For great perfectly-cooked-to-order meat (and it doesn’t matter if it’s lamb, pork or beef), a great wine list and a glimpse of the city’s mucky-mucks, check out local power room, JJ’s. Skip the appetizers and desserts: these guys know how to do meat. Quench your thirst with over sixty-five different beers and eighty whiskies at cowboy-boot-stompin’ Harry’s Country Club. Mexican-food lovers should explore the many local spots on Southwest Boulevard and, for a flavour of eclectic independents, stroll down 39th Street. Relish is a hot-dog haven for a quick bite, and the twenty-seat funky hole in the wall YJ’s Snack Bar serves up a breakfast sandwich of fried eggs, cheddar cheese, bacon and home fries on a poppy-seed bun that is the perfect morning-after-the-night-before pick-me-up. And if you want the insider’s scoop as to what’s going on in town, chat with YJ’s owner David Ford.
No visit to Kansas City is complete without checking out the jazz-and-blues music scene. There is a multitude of live-music venues, but the coolest is the Mutual Musicians Foundation in the historic 18th and Vine district. Opening only after all the other clubs have closed (quite literally … we stood outside in the freezing cold until someone showed up to unlock the door at just after 1 AM), this sparse forty-seat box is a throwback along the lines of Preservation Hall in New Orleans. Players jam until the wee hours as diehard locals nod in agreement to the soulful beat.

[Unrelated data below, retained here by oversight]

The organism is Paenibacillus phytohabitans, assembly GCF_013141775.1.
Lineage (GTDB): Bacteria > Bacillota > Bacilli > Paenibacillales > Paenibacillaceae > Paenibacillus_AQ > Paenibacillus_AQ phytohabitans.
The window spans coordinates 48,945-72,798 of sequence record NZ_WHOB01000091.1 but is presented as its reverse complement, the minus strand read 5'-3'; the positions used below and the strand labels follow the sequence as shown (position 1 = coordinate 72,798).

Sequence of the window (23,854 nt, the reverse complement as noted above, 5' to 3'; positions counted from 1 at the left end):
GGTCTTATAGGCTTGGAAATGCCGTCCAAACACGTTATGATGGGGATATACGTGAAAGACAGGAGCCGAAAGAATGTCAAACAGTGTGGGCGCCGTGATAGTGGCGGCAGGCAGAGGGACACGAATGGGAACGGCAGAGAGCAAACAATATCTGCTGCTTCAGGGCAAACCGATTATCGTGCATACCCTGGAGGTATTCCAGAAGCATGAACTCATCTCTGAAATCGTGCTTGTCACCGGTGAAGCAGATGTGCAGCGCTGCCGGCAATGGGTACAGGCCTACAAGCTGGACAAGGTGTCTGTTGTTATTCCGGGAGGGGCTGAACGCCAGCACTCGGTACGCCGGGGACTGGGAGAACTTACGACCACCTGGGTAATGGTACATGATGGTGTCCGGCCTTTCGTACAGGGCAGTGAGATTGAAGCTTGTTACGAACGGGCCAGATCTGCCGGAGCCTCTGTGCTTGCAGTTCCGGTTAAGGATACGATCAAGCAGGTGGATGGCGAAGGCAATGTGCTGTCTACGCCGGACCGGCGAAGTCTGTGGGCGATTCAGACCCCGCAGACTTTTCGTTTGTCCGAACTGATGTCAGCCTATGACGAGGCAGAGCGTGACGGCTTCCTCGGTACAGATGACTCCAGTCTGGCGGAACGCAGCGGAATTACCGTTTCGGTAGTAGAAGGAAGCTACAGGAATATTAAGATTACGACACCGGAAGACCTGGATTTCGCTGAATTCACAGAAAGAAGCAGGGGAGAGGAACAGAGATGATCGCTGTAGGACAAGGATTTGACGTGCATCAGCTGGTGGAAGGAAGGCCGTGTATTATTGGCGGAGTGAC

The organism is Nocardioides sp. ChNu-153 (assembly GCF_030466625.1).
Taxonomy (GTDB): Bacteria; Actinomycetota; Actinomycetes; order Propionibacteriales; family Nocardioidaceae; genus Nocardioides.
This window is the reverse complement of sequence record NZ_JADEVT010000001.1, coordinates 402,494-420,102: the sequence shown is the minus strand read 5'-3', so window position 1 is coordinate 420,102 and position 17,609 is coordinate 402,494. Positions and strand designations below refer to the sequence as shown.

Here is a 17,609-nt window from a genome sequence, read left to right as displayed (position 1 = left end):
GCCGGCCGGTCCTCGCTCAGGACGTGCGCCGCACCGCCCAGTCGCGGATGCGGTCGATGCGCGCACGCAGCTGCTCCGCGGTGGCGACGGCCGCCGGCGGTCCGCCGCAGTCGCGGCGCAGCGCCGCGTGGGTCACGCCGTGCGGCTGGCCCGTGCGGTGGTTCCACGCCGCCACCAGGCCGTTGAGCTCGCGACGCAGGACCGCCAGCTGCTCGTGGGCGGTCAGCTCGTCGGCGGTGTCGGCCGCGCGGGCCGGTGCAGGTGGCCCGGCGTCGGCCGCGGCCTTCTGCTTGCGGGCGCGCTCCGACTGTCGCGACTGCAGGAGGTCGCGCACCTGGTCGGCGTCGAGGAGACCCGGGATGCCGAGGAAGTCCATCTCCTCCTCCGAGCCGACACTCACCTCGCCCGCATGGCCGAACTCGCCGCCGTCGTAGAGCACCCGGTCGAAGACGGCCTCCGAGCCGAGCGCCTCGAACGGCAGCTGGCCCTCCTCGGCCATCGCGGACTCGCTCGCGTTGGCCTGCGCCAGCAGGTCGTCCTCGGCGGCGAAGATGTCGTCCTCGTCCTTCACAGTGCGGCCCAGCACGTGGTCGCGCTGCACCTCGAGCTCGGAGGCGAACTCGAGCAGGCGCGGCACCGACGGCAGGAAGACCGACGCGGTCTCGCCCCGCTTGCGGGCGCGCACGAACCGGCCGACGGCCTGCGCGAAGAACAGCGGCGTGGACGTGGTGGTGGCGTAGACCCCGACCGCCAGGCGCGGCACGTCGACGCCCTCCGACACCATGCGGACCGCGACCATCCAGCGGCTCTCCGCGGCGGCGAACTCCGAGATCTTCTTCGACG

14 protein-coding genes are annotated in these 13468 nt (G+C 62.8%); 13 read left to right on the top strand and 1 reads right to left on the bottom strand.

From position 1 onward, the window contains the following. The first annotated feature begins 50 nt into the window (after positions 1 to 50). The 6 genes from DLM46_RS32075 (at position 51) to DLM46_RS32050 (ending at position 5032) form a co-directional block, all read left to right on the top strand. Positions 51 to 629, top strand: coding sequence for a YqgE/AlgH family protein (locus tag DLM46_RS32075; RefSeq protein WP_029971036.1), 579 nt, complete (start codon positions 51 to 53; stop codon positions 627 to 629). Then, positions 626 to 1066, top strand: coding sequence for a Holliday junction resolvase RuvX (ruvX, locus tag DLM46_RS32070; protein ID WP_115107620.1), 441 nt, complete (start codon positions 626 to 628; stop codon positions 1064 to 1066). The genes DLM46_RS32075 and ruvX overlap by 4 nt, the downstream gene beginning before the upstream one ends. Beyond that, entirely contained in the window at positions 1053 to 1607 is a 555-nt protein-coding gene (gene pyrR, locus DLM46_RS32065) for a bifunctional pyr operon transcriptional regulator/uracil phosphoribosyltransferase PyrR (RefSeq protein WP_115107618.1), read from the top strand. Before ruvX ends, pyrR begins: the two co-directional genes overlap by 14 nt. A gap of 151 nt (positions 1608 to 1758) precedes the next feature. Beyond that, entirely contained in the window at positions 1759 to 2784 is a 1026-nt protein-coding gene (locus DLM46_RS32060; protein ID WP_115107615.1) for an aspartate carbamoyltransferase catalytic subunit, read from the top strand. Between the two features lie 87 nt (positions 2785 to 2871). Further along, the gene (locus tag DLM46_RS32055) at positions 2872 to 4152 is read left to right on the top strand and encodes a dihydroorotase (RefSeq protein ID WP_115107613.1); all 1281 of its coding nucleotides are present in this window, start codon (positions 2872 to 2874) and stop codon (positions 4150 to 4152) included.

Kansas City is far from being a culinary mecca, but highlights like Bluestem, the BlueBird, 1925 Main, Arthur Bryant’s and even Lamar’s provide locals with a glimpse of what could and should be. The “revitalization” theme is commonly used to refer to ongoing development in the city.It seems apropos to describe the food scene as well.
Kansas City Must-Go Spots
Arthur Bryant’s Barbecue
Bella Napoli (the only decent espresso in KC)
6229 Brookside Blvd
Blue Bird Bistro
900 Westport Road